Dr. Morris Waxler's presentation to the FDA Joint Advisory Panel on 2/24/2015 regarding Avedro's application for approval of riboflavin/UVA corneal collagen crosslinking:
Joint Advisory Panel members have at least two public health dilemmas.
1. Dilemma A: Polymerizing agents may hide a high rate of LASIK-induced ectasia, induce long-term corneal problems, and/or make permanent other LASIK-induced adverse events and visual aberrations. Panel members are being asked to recommend approval of corneal polymerizing agents without knowing the true rate of LASIK-induced ectasia.
1.1. Questions for Panel members to consider.
1.1.1. Should you recommend approval of a product masking a high rate of LASIK-induced ectasia?
1.1.2. Should you recommend approval of prophylactic polymerizing agents for LASIK-sickened corneas if the true rate of LASIK-induced ectasia is very low (<0.1%) as claimed by the LASIK-industrial medical complex?
1.1.3. Wouldn’t treating a large number of LASIK-sickened corneas with a low probability of LASIK-induced ectasia have minimal benefit and maximize risk by locking in structural defects causing visual aberrations, haze, halo and causing unknown long-term problems?
1.2. Keep in mind why we do not know the true rate of LASIK-induced ectasia.
1.1.1. Refractive surgeons and user facilities (manufacturers) keep secret files of LASIK-induced ectasia.
220.127.116.11. I have personally reviewed some of these secret files.
18.104.22.168. I told FDA about the existence of these secret files months ago.
22.214.171.124. FDA has not asked me for any information about these secret files.
126.96.36.199. FDA appears to have withheld information about the secret files from Panel members.
1.1.2. FDA has been and continues to facilitate an epidemic of LASIK-sickened corneas by
188.8.131.52. False and misleading promotion of LASIK on its website
184.108.40.206.1. Using a figure falsely showing no dry eyes and night driving problems one year after LASIK.
220.127.116.11.2. Failing to document the data base for this false figure while dropping it from its website after Dr. Waxler told FDA it was false.
18.104.22.168.3. Using vague statements about worst case possibilities of LASIK while withholding actual percentages of adverse events (e.g. 20% or 4%) from consumers.
22.214.171.124.4. Using euphemisms for adverse events, e.g. complications or symptoms.
126.96.36.199. FDA’s continuing indifference to the pain and suffering of LASIK-injured patients, e.g. failure by FDA to take action regarding
188.8.131.52.1. Nearly 4,000 MEDWATCH reports.
184.108.40.206.2. False and misleading advertising and promotion.
220.127.116.11.3. Correction and preventive action to minimize LASIK-induced injuries.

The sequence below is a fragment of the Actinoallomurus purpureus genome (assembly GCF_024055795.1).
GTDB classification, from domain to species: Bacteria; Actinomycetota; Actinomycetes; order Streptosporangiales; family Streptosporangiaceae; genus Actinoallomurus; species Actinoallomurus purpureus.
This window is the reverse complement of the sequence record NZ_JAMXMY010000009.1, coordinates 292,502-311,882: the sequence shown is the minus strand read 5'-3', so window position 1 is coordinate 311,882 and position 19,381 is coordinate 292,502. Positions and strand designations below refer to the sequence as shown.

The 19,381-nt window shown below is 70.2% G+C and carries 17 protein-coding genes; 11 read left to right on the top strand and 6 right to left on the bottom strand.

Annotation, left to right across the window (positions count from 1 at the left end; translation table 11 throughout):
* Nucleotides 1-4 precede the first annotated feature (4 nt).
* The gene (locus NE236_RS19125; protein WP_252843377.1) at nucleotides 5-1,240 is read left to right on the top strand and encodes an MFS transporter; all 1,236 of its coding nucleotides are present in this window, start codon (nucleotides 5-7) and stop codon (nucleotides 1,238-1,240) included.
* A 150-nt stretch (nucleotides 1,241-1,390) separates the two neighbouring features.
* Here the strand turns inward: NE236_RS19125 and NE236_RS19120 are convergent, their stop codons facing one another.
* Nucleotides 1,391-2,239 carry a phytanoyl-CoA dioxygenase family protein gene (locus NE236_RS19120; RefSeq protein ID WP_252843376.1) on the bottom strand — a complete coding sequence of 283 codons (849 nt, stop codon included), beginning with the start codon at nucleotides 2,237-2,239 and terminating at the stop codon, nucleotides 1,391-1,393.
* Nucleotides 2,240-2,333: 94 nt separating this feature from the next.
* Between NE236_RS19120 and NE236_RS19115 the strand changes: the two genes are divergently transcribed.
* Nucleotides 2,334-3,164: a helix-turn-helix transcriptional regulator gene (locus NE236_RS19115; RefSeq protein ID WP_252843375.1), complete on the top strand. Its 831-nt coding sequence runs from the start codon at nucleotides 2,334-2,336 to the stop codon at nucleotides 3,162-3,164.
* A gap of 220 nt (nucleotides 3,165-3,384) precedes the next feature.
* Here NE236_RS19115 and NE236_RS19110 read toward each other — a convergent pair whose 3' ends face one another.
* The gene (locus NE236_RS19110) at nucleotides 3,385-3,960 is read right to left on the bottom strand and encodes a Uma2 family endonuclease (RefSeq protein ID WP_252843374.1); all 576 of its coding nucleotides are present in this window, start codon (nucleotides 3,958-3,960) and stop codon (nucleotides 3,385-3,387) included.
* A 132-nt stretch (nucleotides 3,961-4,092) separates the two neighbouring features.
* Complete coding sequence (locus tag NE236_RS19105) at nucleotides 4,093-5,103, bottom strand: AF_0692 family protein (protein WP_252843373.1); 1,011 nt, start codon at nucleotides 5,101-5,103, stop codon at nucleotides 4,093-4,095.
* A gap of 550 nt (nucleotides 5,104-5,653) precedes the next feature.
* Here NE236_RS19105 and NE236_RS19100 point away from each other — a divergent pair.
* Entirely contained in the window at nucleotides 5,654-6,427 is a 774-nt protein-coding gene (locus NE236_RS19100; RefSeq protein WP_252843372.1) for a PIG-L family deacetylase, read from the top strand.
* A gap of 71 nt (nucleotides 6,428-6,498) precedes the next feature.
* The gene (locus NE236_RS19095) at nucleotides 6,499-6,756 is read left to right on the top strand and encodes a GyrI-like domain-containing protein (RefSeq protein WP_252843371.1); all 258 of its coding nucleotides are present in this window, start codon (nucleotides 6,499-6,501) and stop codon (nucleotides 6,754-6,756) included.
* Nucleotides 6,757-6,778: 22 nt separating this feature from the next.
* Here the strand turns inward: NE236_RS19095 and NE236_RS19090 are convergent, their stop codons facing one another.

2. Dilemma B: What rate of LASIK-induced ectasia is acceptable to Panel members? 20%, 10%, 4%, 1%, or 0.1%? Millions of Americans have and are going to have LASIK. How many legally blind people are acceptable to you for a few years of “20-happy vision”?
Recommend DISAPPROVAL. I urge Panel members to recommend DISAPPROVAL of corneal polymerizing agents until FDA establishes through its control of device manufacturers and user facilities:
1. The true rate of LASIK-induced ectasia.
2. The root causes of LASIK-induced ectasia.
3. Corrective and preventive actions to reduce root causes of LASIK-induced ectasia.
4. Establishment of a medically and ethically acceptable rate of LASIK-induced ectasia.
FDA in collaboration with the refractive surgery industry has created a LASIK-induced epidemic of sick corneas. One long-term sight-threatening adverse event is LASIK-induced ectasia. The true rate of LASIK-induced ectasia will be buried forever if the Panel recommends approval of FDA’s plans to approve products polymerizing sick corneas.
FDA leadership on LASIK products has a long-standing collegial and professional bias towards fellow ophthalmic professionals in the industry. They work out many issues in regular private meetings; I know because I led many of these meetings and know of many others. FDA needs to change this structural prejudice by meeting regularly with LASIK-injured patients. FDA should focus more on public health, and not solely on the needs of industry.
I urge Panel members to send a strong message to FDA. Recommend DISAPPROVAL of corneal polymerizing agents.
Disclaimer: The information contained on this web site is presented for the purpose of warning people about LASIK complications prior to surgery. LASIK patients experiencing problems should seek the advice of a physician.